“From The Vault” is a series of posts pulled from old journal entries, blogs, or musings that were created long before the launch of this site, but still hold wisdom that applies today.
I wrote the following piece for a guest post on a friend’s blog in December 2014, nearly two years after losing my father. The post below includes a few minor edits.
Two years ago in late November, my father suffered a ruptured brain aneurysm from which he initially recovered; but sadly, he passed away the following February. We had the better part of a year before facing the dreaded holiday season without our family’s patriarch, yet the wounds were still fresh. As we round out our second lap around the sun since he passed, I’d like to share some tips for navigating this tricky season if you, too, have recently lost a loved one.
1. Honor their presence without dwelling on their absence:
There is no denying the fact that someone important is missing from the family dinner table. Look for ways to honor their life without dwelling on their death. Keep their picture prominently displayed in your home. Light a candle in their honor. Or keep a token of remembrance with you:
Cook the family dinner sporting your grandmother’s old apron.
Wear the necklace your mother gave you for your 16th birthday.
Carry your grandpa’s lucky penny in your pocket.
In addition to physical reminders, actively remember your loved one aloud. You’d be amazed how storytelling lightens the mood and somehow resurrects the presence of loved ones gone too soon. Hopefully when you look back on this holiday in 5 years you’re not saying, “Remember that year we all sat around crying?” but rather, “Remember all those hilarious stories we told about Grandpa on our first Christmas without him?”
2. Change up traditions, if you’re comfortable with that:
If you’re a family with strong traditions, maybe this is the year to start new ones, or even take a year off from the norm. Everything is going to feel different already without your loved one, so perhaps it’s the ideal time to try something completely new.
Let someone else host the holiday dinner.
Open presents in the evening instead of first thing in the morning.
Travel to a new city to celebrate the holiday.
It may seem daunting at first, but you might find a strange comfort in embracing the changes and starting a new tradition. However, some people will find more comfort in carrying on the same traditions as a way of honoring the one you’ve lost. That’s okay, too. You have to know what is best for you. But if you find yourself dreading the festivities you used to look forward to, revamp them.
3. Don’t suppress your sadness:
Loss is tough, and grief is complicated.** You’re allowed to struggle. Heavy moments will show up when you least expect them to; know that they are temporary. Don’t invite them to stay, but don’t push them away either. Feel them. Let them run their course. Be present with whatever feeling you experience in a given moment, recognizing that each emotion is part of the winding path of grief… then send it on its way.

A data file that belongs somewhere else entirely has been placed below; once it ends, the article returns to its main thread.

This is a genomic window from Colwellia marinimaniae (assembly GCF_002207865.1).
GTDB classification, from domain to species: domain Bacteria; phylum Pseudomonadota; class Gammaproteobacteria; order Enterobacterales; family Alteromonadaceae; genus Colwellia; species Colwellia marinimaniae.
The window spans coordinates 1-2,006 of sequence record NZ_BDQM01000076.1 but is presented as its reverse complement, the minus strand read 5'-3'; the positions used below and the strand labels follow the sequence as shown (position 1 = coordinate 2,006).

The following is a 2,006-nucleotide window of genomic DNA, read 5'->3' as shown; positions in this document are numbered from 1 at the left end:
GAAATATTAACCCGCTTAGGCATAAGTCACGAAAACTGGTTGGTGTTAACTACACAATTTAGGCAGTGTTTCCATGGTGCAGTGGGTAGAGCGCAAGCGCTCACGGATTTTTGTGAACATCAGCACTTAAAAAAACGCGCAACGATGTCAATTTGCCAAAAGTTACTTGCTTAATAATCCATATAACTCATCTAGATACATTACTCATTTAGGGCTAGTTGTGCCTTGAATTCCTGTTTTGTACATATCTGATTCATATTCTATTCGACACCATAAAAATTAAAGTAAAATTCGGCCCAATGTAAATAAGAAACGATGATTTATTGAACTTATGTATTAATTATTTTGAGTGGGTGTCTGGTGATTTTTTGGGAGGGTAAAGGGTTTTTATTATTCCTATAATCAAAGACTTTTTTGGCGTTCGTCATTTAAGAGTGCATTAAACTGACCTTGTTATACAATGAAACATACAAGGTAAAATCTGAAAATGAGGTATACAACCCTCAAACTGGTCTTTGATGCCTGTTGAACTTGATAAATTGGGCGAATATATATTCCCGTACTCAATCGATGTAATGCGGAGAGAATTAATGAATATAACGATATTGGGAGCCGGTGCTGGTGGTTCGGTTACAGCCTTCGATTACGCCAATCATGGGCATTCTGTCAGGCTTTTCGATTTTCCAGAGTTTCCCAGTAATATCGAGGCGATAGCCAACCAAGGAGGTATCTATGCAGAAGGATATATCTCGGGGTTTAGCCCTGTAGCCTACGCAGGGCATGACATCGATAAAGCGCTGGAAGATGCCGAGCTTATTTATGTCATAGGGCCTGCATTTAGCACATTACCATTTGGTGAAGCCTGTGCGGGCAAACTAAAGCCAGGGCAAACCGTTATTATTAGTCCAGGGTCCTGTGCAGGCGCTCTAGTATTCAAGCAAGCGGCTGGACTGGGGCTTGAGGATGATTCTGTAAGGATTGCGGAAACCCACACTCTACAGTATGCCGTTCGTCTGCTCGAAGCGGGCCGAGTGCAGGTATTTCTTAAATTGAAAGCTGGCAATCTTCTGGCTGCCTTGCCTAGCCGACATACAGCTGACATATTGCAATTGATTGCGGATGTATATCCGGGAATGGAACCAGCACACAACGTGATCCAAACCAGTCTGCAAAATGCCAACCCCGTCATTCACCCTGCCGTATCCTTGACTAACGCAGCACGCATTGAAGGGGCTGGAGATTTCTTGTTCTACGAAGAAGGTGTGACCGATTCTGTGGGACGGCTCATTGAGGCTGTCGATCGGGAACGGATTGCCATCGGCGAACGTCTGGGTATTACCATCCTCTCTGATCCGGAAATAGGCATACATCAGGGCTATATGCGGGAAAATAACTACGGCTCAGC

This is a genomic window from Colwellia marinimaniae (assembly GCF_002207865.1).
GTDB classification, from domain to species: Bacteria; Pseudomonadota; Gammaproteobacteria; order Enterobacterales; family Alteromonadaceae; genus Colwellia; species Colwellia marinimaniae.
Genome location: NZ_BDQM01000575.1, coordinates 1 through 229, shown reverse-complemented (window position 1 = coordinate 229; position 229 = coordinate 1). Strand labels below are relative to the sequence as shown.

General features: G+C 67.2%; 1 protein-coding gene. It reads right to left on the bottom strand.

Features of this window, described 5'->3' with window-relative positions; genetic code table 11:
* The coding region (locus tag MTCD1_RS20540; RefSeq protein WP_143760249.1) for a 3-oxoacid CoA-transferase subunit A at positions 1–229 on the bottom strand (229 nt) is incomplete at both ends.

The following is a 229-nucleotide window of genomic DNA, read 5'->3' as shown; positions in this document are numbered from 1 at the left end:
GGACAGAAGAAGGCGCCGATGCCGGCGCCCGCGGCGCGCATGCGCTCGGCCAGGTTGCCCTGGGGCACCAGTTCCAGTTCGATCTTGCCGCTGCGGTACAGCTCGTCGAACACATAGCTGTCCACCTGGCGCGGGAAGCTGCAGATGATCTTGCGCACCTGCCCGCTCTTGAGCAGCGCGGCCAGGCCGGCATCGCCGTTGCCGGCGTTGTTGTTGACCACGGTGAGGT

For instance, it’s okay to quietly excuse yourself from the table because you’re crying in your turkey pining, “I really wish Papa were here.” Go cry it out in the other room, let your loving boyfriend offer you a comforting hug while you weep in his arms. Then wipe your eyes, blow your nose, splash water on your face, and get back to enjoying your company – after all, it’s the holidays! (This may or may not be a scene from my real life last Thanksgiving.)
4. Relish the time with those who remain in your life:
Life is precious, and you understand this more clearly now than ever before. So think about all those things you wish you could say to or do with your lost loved one, and take the time to engage in a meaningful way with the folks who are still around. It will minimize the possibility of future regrets. Plus, you don’t want to miss out on important memories with the rest of your family and friends because you were so caught up in mourning the one(s) you lost.
5. Celebrate moments when you see your loved one living on through others:
One of the coolest things for me is to see a relative make a face like my father, or tell a joke that would evoke his shoulder-jiggling laugh. My favorite is when I say something and the moment the words leave my lips, I’m struck by how much I sound like my papa. It’s even better when someone else notices it too. He may be gone, but he’s still very much alive, not only in our hearts, but our personalities as well. Recognize and celebrate the little quirks in your family members that keep your loved one alive.
Keep in mind that grieving isn’t about learning to forget and move on. It’s about simultaneously accepting the loss while celebrating the memory, carrying with you the love and lessons they brought to your life.
Wishing you and yours a holiday season full of love, courage, grace, strength, and the comfort of sweet memories!
**The complexities of loss and grief mean that none of these options may feel appropriate to you, and that is okay. The above advice is not a one-size-fits-all prescription for grief. It is merely my personal experience. Only you know what will serve you, and I wish you healing that fits you just right.